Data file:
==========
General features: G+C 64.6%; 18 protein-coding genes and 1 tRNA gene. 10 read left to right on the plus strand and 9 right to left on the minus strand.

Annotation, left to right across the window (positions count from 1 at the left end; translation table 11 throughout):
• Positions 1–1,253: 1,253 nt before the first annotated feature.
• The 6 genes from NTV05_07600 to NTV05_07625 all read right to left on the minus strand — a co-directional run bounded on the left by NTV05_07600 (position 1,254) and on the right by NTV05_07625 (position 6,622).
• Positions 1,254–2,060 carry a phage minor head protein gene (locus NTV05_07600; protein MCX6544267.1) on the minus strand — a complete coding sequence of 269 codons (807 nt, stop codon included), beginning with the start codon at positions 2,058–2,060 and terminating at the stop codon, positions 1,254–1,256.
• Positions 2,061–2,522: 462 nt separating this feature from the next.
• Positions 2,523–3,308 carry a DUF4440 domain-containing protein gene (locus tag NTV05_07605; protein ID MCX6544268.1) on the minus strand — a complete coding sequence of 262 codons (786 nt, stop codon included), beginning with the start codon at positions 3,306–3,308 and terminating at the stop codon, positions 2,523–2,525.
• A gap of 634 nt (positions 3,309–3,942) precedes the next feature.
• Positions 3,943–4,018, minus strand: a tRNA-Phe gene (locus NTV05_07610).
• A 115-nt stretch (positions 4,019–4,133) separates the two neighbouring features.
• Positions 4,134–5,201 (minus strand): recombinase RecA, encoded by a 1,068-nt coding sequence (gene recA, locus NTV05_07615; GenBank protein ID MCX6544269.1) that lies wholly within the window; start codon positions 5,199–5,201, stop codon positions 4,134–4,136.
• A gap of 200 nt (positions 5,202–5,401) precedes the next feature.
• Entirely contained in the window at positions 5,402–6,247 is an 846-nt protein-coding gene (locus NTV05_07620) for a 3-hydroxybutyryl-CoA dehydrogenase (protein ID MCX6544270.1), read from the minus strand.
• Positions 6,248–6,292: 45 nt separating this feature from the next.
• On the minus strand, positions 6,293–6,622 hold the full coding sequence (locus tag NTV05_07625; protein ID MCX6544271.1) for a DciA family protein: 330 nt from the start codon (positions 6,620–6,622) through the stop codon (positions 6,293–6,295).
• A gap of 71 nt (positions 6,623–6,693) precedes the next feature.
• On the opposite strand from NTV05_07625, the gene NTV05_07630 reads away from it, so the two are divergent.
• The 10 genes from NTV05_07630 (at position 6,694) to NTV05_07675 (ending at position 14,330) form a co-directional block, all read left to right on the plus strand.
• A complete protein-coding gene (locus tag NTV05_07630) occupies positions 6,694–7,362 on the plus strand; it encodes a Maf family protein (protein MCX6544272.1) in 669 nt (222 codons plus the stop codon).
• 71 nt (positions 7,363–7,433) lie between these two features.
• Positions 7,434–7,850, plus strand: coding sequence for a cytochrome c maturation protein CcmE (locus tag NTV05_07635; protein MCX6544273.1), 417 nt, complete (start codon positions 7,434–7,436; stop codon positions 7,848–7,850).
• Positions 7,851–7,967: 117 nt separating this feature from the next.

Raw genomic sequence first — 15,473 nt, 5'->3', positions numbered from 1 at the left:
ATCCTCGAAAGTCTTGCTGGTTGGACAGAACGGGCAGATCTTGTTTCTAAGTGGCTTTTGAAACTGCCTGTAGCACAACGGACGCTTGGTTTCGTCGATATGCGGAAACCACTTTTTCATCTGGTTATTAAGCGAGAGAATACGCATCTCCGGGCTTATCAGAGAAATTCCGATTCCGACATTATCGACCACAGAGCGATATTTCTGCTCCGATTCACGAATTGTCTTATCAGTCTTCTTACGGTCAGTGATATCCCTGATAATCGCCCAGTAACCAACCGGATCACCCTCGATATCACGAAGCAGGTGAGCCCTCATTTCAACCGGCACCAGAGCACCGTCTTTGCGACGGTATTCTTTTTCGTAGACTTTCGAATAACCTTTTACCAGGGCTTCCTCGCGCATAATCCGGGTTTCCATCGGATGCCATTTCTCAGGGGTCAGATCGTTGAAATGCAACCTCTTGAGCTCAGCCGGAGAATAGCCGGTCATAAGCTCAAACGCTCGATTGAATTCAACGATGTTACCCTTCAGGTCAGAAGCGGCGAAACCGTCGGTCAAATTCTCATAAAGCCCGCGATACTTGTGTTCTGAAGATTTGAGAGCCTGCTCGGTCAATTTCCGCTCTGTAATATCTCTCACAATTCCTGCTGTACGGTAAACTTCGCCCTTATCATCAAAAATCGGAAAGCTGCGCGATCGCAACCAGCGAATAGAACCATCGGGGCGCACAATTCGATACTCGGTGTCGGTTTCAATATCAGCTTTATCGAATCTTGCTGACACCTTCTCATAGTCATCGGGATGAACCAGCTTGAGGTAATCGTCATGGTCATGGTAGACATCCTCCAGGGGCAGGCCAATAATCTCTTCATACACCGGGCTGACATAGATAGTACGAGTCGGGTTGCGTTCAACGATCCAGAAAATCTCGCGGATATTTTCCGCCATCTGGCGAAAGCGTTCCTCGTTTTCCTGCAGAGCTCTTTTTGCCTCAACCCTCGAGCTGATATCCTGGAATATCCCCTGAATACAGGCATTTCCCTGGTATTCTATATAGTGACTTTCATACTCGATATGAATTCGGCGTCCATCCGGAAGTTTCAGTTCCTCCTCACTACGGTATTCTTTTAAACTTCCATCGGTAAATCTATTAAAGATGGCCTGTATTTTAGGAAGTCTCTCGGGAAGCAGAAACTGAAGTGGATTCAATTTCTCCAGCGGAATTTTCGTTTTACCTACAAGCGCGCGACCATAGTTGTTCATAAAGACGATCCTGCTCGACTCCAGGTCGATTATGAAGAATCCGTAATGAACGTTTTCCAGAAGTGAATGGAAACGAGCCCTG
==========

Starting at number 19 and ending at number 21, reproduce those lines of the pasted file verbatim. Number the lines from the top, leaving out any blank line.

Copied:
• A complete protein-coding gene (locus tag NTV05_07630) occupies positions 6,694–7,362 on the plus strand; it encodes a Maf family protein (protein MCX6544272.1) in 669 nt (222 codons plus the stop codon).
• 71 nt (positions 7,363–7,433) lie between these two features.
• Positions 7,434–7,850, plus strand: coding sequence for a cytochrome c maturation protein CcmE (locus tag NTV05_07635; protein MCX6544273.1), 417 nt, complete (start codon positions 7,434–7,436; stop codon positions 7,848–7,850).